Will this be a good story?
It shouldn’t surprise you. I love stories.
I love hearing stories. Telling stories. Watching stories unfold. Being a part of a story.
Our lives are made up of stories – small and large, meaningful and mundane, hilarious and heartbreaking.
When was the last time you asked yourself, “will this make a good story?”
I want to challenge you to spend the week (or the month!) living your life day by day with that question always in your head.
Will this make a good story?
If the answer is ever yes, go for it. Make a story. And then tell it. Write it on your blog. Call your friends and family. Post it on social media. Be a part of this ancient human tradition of storytelling.
I read about this on Conversion Diary this weekend and it’s stuck with me. It is so important and something that I have never articulated to myself before, but I feel like it’s been inside me this whole time.
So let me tell you a story.
This past week I was in Baltimore for my organization’s Annual Conference. This is no ordinary conference. We have about 8,000 attendees, 900+ sessions, and tons of events for about 4 or 5 straight days. It’s a lot of work, but it is also energizing. I’m the web editor and I spend the entire time on social media – taking, editing, and posting pictures, live tweeting events, responding to questions, retweeting, and a bunch of other 21st century stuff like that.
Ok, so imagine it is Saturday afternoon. I’ve been at Conference since Tuesday, basically. I’m exhausted. I’m leaving in less than an hour to go home. I’m sitting on my laptop monitoring the hashtag on Twitter and I see this tweet:
— Luke Testa (@LukeTestaOTS) April 5, 2014
Llamas? In a convention center? I could have just retweeted the photo, packed up my laptop and spent the last hour chatting with other staff members.
Instead, I tweeted “WHERE ARE YOU?” And when I got the reply seconds later, I literally ran toward the llamas. With camera and phone in hand.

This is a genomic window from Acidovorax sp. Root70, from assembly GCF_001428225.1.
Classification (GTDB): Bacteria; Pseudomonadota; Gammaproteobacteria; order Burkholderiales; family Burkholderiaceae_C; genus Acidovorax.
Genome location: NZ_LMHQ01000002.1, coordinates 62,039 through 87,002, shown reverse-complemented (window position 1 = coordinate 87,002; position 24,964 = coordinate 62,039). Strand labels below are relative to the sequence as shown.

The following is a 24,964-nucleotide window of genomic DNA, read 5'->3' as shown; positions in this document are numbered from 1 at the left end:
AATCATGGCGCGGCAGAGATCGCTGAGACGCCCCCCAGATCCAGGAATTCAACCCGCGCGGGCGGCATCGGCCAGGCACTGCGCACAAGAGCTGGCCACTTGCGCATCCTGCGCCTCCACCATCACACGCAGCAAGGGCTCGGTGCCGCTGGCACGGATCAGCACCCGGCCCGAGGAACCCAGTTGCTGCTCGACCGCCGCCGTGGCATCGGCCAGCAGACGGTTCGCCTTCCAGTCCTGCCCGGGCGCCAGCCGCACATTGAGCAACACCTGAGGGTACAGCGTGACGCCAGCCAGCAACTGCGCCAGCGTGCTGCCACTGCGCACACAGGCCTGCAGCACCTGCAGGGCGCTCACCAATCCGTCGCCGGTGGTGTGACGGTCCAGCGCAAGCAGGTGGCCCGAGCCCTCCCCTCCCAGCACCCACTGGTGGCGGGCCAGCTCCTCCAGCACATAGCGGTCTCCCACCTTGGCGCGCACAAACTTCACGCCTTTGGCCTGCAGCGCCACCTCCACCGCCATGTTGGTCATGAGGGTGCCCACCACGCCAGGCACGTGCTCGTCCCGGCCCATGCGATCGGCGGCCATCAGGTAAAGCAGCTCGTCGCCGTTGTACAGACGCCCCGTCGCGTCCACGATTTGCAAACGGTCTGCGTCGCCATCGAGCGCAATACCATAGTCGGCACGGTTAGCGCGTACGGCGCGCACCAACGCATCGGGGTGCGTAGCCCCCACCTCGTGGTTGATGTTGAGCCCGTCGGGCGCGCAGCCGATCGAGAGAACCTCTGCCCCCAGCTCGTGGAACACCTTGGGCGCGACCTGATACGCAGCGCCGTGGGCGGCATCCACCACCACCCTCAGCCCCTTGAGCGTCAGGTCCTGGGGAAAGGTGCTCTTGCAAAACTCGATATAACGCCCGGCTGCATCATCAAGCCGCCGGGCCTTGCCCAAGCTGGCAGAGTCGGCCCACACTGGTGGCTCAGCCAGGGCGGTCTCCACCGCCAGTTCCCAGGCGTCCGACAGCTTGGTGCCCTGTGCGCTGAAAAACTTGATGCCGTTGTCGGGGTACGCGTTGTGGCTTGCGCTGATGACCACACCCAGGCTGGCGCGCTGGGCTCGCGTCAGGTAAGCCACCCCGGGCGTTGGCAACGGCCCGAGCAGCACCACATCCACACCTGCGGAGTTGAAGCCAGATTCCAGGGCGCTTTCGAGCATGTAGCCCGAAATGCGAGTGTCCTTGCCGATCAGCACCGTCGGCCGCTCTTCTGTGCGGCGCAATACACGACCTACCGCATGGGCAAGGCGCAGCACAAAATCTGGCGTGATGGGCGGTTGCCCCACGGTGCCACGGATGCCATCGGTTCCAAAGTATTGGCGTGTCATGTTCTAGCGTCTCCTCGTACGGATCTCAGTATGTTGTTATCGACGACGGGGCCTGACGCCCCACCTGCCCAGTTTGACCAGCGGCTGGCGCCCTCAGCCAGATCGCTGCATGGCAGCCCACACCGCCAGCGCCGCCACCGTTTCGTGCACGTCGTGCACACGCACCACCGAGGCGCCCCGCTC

I found them outside and started snappnig photos. Again, I could have just turned around and left. But then I saw people around me contemplating taking selfies with llamas, so I said to a complete stranger next to me, “hey, can I be in your selfie?” And that’s how the llama butt selfie came about.
— AOTAEvents (@AOTAEvents) April 5, 2014
After posting that, Twitter blew up with our conference attendees asking about the llamas, posting their own selfies with llamas, and just general living la vida llamas (thanks, Joe, for that one!).
I ran back to the staff office and started posting my own photos, retweeting others’ photos, and generally partaking in the llama madness. I even made a meme about llamas with the help of our very “punny” staff (thank you, Sonja!).
It became a story. A funny and energizing story. One that I got to tell to all of you.
Now it’s your turn. Go and make (and tell!) some good stories. I’ll be waiting.
About Stephanie Y.I'm a professional news writer in Frederick, Maryland. I blog at S.Y. Ciphers.
I am a digital editor currently in Silicon Valley (but pining for Frederick, Maryland). The S.Y. Ciphers blog came about as a result of my attention to details. You will read posts about the little discoveries I make covering a wide variety of topics, including journalism, traveling, health care, photography, Frederick, and more. Read more.
- I saw a reply the other day that said "this thread isn't for you, George" and now I just want to use that line always. 1 day ago
- "Remember that they're human beings with stories. Just like you." twitter.com/nowthisnews/st… 1 day ago
- RT @Coffee_House_: Thank you to everyone who has ordered a copy of Valeria Luiselli's urgent TELL ME HOW IT ENDS for $5. This sale ends ton… 1 day ago
- HI, MELANIA. HERE IS HOW YOU DO A HIDDEN MESSAGE. smithsonianmag.com/arts-culture/m… https://t.co/pWzhXKKa7d 2 days ago
- Weeping as I think of the diplomatic wardrobes of yesteryear. twitter.com/Acosta/status/… 2 days ago